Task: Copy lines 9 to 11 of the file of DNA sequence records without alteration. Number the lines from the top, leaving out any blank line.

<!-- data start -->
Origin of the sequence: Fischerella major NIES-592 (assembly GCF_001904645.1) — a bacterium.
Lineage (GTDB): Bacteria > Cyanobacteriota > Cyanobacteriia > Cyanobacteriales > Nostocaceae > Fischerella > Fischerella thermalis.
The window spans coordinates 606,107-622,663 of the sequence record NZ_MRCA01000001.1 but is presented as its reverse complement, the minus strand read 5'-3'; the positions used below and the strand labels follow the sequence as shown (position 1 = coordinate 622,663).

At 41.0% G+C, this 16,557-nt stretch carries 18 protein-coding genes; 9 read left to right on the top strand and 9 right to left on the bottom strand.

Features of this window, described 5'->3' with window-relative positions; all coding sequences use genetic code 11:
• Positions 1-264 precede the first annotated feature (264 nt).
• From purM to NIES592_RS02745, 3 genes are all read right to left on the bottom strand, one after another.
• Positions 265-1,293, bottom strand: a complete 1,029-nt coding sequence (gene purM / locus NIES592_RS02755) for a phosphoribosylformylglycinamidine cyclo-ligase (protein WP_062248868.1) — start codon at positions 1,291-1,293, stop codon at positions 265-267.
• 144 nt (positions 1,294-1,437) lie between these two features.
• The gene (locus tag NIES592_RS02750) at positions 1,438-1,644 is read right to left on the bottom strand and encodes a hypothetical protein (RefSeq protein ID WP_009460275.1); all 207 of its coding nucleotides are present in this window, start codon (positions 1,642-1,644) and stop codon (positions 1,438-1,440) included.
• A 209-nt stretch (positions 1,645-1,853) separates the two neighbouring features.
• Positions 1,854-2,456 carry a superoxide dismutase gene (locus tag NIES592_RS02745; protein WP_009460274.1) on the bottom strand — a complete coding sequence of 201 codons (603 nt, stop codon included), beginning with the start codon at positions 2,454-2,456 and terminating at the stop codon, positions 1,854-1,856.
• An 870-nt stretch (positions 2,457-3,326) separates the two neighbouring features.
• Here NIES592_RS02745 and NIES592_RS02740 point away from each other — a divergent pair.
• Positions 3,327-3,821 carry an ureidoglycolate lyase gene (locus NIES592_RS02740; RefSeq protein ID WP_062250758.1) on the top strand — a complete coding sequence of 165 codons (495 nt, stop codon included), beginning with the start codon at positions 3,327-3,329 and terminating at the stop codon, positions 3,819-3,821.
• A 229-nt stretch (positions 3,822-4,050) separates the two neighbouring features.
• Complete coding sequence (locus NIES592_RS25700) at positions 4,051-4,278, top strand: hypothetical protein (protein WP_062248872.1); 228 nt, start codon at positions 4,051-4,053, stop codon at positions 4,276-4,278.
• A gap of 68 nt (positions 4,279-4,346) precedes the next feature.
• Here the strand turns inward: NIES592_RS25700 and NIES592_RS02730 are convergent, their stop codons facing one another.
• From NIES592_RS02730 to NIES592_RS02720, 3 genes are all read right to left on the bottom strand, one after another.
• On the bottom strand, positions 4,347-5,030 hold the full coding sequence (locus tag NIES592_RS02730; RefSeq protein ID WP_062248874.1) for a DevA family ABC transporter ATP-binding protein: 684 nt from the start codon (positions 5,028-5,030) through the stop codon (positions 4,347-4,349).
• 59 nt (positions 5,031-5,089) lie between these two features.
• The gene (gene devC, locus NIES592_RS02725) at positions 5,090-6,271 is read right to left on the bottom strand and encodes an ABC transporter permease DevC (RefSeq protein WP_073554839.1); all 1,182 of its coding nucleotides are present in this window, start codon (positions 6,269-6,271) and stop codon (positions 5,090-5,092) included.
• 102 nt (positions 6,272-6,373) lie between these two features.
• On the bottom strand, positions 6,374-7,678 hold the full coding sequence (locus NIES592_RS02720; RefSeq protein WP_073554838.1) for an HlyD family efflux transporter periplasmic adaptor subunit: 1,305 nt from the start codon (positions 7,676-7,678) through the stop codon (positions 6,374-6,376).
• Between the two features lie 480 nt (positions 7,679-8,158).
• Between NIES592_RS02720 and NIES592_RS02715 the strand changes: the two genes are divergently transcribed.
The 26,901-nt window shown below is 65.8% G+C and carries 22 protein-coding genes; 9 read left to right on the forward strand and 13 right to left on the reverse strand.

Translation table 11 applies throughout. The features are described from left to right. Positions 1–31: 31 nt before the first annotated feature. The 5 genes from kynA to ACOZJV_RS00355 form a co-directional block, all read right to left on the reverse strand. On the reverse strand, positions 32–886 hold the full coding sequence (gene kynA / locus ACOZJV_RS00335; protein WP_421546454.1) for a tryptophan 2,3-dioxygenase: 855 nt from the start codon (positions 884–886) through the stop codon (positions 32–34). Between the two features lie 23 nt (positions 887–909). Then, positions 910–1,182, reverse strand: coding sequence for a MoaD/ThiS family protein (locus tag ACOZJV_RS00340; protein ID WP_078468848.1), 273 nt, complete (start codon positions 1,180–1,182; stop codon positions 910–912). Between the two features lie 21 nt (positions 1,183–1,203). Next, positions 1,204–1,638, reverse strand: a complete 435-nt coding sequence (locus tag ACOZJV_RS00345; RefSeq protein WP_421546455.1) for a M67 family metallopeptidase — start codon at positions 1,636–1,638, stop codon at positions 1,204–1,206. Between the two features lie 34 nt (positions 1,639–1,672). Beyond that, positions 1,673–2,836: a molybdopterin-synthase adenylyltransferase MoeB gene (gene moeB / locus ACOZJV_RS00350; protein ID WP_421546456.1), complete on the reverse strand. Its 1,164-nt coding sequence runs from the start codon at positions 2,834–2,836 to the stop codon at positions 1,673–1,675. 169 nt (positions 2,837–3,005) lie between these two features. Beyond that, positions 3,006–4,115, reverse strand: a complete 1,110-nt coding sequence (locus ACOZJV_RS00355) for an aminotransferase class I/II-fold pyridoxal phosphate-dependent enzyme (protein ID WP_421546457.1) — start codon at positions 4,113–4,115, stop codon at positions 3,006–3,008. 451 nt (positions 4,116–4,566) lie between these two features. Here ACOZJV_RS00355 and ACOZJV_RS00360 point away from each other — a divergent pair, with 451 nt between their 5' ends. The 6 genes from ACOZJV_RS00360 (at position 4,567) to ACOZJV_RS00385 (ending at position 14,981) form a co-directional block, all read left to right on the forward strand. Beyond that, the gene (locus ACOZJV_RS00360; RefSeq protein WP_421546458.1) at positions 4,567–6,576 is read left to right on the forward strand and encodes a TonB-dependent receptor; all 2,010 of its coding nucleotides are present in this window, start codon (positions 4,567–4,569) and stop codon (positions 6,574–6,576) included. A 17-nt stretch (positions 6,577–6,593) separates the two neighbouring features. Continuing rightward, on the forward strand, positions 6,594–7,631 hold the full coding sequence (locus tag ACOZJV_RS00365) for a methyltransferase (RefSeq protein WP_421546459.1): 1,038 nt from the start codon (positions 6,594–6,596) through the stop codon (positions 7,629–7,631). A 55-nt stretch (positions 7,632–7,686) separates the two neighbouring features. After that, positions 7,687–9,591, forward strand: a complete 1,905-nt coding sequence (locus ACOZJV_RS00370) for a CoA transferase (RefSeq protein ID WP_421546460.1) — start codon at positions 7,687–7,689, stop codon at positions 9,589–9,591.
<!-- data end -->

• 144 nt (positions 1,294-1,437) lie between these two features.
• The gene (locus tag NIES592_RS02750) at positions 1,438-1,644 is read right to left on the bottom strand and encodes a hypothetical protein (RefSeq protein ID WP_009460275.1); all 207 of its coding nucleotides are present in this window, start codon (positions 1,642-1,644) and stop codon (positions 1,438-1,440) included.
• A 209-nt stretch (positions 1,645-1,853) separates the two neighbouring features.